Prosecution claims woman killed mom for trying to stop her party lifestyle: Part 3

Another suggested motive was that Noura Jackson wanted money allegedly left behind by her father.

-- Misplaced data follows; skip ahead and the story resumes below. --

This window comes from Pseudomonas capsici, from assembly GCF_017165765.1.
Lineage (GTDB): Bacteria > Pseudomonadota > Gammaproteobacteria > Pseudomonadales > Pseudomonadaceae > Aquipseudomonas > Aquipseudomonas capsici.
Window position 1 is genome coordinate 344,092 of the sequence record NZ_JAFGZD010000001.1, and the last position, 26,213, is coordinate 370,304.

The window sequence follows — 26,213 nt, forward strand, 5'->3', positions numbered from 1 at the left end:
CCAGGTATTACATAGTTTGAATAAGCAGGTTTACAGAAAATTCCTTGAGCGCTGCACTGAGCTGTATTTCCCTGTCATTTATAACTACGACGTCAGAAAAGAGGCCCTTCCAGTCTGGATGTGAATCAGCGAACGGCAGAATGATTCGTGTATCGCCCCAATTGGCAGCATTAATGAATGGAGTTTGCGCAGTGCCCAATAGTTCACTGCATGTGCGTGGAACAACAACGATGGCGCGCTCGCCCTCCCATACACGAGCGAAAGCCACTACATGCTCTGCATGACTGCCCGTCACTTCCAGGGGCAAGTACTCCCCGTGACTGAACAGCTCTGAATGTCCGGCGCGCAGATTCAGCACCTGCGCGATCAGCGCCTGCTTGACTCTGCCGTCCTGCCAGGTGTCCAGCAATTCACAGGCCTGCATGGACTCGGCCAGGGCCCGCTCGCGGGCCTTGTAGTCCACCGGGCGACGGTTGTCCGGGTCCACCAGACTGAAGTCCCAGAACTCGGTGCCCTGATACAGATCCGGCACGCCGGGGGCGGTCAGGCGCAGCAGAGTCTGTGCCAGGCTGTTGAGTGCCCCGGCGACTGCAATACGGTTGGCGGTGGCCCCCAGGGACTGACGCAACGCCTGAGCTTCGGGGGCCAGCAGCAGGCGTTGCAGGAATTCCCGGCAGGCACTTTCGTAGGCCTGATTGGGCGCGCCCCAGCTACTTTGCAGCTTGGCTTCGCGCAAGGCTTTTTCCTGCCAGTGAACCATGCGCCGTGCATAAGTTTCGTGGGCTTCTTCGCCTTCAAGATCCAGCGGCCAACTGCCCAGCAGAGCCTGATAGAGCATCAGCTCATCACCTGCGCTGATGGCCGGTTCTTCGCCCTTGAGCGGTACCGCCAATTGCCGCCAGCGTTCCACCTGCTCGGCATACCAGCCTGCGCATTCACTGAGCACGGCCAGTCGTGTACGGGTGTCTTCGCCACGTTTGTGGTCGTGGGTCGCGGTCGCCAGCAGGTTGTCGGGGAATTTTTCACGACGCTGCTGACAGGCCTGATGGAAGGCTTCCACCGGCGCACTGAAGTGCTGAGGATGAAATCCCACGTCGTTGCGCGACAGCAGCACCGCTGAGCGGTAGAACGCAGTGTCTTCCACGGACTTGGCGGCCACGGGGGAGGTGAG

7:51 | 03/25/17

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Transcript for Prosecution claims woman killed mom for trying to stop her party lifestyle: Part 3